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Best Training Practices
Will Kenny
3927 York Ave N
Robbinsdale, MN 55422
612-978-3050

Be the Canary in the Coal Mine

as a professional trainer , you ARE your company's early warning system

(reprinted from The Training Tipsheet)

You all know the notion of the canary in the coal mine. Miners carried their little feathered friends in cages into the mines because the birds would succumb to poisonous gasses much sooner than would the miners, giving them a chance to escape. (I suppose, from the bird's point of view, the miner wasn't much of a "friend" after all.)

Professional trainers often find themselves functioning as "early detectors" of more general problems in an organization. What they do with the symptoms they detect depends largely on the relationship the training department has with management and with their internal clients.

For example, training is often one of the main tools used to ensure standard practices across the organization. Management wants the same task performed in the same way in each department, and in every location or region of the company.

So you start a series of training sessions on a new procedure or updated process, and what do you find? Different subsets of participants accept or reject different parts of the training message. Some of the comments that tip you off that all is not well, or at least not consistent, across your organization might be:

  • "We do it a little differently in our region."
  • "Do I have to attend the part on X? We have our own process."
  • "I'll have to check with my manager before I do that."
  • My favorite: "But you don't understand ..."

The real question is what you do with the results of your intelligence gathering. Do you directly tell the appropriate level of management -- the level that is striving for consistency across branches and departments and regions -- that they have a problem? That's ideal, but it takes building a good relationship with those managers.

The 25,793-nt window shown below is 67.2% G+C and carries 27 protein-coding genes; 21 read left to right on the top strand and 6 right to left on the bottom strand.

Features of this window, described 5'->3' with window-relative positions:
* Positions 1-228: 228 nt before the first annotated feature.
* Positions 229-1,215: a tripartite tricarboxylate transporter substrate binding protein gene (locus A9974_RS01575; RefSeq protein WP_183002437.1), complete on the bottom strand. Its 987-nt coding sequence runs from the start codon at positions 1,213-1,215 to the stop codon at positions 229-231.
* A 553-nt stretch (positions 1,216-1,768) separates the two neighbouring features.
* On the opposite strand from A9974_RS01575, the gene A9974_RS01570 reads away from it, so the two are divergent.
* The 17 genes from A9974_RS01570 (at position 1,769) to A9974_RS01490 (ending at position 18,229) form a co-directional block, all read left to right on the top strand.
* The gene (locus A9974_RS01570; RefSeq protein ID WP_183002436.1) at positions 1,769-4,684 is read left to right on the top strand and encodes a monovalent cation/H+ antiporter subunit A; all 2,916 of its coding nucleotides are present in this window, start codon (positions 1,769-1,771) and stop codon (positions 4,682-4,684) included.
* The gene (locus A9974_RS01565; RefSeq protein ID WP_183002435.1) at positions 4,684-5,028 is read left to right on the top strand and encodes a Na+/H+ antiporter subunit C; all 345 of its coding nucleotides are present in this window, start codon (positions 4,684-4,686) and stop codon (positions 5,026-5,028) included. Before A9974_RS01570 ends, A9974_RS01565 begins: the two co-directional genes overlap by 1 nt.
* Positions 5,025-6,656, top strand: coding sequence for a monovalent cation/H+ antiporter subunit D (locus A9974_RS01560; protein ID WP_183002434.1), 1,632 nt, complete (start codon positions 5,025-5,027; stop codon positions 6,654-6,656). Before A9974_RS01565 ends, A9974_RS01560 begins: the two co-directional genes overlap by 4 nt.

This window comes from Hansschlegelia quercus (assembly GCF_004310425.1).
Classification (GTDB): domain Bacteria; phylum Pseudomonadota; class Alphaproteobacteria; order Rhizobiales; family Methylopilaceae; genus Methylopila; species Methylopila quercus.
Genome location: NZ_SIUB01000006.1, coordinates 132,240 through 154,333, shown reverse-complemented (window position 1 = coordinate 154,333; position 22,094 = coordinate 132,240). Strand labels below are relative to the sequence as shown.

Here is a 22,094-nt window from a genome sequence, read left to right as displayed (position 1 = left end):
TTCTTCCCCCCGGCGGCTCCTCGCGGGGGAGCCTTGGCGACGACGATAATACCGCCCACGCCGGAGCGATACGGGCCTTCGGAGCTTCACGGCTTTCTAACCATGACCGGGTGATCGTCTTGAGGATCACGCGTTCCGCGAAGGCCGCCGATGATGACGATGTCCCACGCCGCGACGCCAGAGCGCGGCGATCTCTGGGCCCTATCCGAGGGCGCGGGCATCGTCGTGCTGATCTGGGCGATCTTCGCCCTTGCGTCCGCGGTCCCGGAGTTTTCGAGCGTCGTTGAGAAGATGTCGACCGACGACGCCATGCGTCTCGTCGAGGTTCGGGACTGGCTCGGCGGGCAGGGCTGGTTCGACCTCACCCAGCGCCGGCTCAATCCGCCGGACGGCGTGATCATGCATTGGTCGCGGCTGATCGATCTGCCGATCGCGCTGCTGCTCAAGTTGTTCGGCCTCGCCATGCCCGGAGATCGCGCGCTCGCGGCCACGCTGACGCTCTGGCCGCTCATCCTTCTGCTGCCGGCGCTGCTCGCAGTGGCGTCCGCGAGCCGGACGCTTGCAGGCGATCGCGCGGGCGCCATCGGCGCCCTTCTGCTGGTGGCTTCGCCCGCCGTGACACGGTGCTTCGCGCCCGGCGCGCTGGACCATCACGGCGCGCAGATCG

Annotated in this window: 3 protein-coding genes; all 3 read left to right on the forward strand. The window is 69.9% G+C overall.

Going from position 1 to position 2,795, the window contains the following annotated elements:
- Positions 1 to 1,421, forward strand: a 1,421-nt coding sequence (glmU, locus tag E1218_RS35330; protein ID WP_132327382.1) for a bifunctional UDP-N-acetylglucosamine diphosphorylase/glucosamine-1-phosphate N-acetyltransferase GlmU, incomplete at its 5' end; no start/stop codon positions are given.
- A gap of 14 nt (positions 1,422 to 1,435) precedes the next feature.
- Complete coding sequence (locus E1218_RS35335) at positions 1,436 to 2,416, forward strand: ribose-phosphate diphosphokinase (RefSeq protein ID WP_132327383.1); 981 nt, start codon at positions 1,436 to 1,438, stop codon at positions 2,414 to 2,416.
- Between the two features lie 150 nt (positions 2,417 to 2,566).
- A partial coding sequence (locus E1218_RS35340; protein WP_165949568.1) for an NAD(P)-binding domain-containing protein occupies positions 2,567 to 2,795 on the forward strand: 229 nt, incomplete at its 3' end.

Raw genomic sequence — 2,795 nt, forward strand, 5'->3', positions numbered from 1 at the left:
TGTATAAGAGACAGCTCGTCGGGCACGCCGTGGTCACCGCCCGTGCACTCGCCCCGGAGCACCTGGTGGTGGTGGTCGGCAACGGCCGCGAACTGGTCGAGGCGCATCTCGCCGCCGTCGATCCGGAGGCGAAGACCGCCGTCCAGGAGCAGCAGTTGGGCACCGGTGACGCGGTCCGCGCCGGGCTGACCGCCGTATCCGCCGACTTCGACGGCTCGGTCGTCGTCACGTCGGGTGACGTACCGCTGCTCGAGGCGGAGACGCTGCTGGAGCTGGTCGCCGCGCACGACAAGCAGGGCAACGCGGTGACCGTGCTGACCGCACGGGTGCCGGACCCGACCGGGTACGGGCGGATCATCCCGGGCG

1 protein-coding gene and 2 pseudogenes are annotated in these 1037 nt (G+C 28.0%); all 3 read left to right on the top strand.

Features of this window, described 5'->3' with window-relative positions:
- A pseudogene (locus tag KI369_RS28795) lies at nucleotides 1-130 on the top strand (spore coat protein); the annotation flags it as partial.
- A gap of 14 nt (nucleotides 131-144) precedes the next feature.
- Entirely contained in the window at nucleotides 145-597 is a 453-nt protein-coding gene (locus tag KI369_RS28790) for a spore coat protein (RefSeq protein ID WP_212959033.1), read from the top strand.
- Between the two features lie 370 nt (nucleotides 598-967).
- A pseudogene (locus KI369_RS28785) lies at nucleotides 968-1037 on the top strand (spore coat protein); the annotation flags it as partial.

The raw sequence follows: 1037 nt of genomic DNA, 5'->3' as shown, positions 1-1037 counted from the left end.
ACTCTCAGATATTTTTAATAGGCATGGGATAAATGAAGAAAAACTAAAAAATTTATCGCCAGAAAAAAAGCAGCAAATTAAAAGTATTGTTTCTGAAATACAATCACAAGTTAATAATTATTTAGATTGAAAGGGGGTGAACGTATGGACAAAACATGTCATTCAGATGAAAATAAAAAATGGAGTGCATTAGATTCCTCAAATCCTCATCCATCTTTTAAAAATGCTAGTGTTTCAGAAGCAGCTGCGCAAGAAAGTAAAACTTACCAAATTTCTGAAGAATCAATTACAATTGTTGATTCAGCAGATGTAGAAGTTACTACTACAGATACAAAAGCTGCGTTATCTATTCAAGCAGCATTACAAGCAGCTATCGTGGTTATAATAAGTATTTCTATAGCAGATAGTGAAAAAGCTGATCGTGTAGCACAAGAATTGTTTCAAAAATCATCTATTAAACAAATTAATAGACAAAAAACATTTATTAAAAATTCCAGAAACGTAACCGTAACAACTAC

You might innocently ask for more guidance, heading to the appropriate level manager and asking, "Should we be revising our training to reflect regional differences? We have been delivering just one version, but the participants are telling us that we need multiple versions." That could be enough to do the trick.

Of course, it isn't just consistency that's in question, here. You may discover, from participant comments, questionable practices, or supporting systems that simply do not help as they should, or other problems.

And at what point do you cross the line between supporting management values and tattling on front-line employees?

Being the canary in the coal mine is not your primary function, as a training professional. But it is one that can be valuable to the organization, handled properly.

The question is, do you know in advance what your options are for handling this kind of information? Do you understand your relationships, how far you can go and where to be discreet?

Do not leave this role to chance. Sooner or later, you are going to come across information that management really needs, but does not have, from your interactions with participants in the classroom. Knowing what you plan to do with it before that happens can save you from some serious missteps in your relationships with all levels of your company.

© 2012 Best Training Practices -- Will Kenny

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